Some savvy buyers and their agents were obviously paying attention during December and were rewarded with some pretty good deals in Noe Valley. After about 90 days of what appeared to be a frozen market, a few listings unthawed with hard negotiations from the Buyer’s agents.

1360 Dolores was originally listed back in August for $1.885m, was reduced to $1.795m after the Seller moved out and then was reduced again to $1.675m just as the market was grinding to a halt in October. The listing agent pulled the listing in early December, but two weeks later an offer emerged and was ultimately ratified for $1.5m — a mighty sweet deal for the nearly 2,700 sq ft 4BR/4BA home on an oversized lot.

545 Jersey closed a couple of weeks ago after almost 3 months on the market. The 3BR/1BA home sold for $1.210m. It was originally listed at $1.295m – back in October when things weren’t looking too pretty – and the successful offer came in about 30 days after the Seller dropped the price to $1.229m. Interestingly, the Seller’s had purchased it back in 2004 for $1,000 more than they sold it for 2009. Yet, this time around, the house came complete with an approved set of plans for a major expansion / renovation.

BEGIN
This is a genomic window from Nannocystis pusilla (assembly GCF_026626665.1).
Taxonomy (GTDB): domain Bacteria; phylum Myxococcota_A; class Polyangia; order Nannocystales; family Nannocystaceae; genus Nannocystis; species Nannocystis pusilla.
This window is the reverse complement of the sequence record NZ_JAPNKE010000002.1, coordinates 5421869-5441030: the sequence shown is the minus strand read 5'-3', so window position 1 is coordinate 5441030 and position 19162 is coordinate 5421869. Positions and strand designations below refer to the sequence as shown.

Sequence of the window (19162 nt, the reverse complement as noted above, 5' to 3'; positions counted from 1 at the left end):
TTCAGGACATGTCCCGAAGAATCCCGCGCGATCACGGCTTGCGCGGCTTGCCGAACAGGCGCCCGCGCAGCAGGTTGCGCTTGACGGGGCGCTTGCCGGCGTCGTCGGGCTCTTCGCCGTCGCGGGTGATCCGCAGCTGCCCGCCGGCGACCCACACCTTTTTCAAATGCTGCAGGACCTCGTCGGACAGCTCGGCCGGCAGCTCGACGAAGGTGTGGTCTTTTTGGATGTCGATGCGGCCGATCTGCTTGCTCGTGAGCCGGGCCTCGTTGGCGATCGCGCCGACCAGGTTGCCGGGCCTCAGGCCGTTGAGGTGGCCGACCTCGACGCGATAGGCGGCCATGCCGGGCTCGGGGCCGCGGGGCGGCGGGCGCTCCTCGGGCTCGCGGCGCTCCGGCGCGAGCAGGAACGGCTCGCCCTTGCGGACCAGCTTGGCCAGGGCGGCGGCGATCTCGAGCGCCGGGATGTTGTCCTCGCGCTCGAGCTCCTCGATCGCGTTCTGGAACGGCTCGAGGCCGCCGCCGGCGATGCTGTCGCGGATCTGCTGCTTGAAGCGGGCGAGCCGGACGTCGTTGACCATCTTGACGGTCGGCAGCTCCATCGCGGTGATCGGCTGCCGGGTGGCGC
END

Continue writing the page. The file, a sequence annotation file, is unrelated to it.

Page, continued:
The market in which we find ourselves is even more complex than usual. The buyer’s agents who represented these successful buyers rewarded their clients’ loyalty with smoking good deals and (no doubt) sage advice on how to spot and snag great value. Well done!

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228-230 Liberty is a good case study!

As we all see today, San Francisco real estate values and prices are changing at record speeds. An interesting example of this is 228-230 Liberty Street. This property was on the market last year at $1,380,000 with tenants in each unit. The sellers bought out the occupants and put the property back on the market with an offer date. Offers were due February 17th at 5pm.

We had clients who were interested in the property and decided to present an offer. What is interesting here is that even in this market the value of certain real estate is holding. The value of Liberty Hill is there as evident by a total of 6 offers on the property. Some offers were on the low side and some were several hundred thousand over the asking price.

This is a good example of how the market sets the sales price, not the seller. There are examples of properties out there whose values and prices are not in balance. You see this in short sales, where previous purchase prices do not match today‚Äôs market. You also see and hear about the ‚Äúdeal‚ÄĚ that someone got by writing the low ball offer. As agent, it is our job to help educate our clients as to the market value of property based on comparable sales.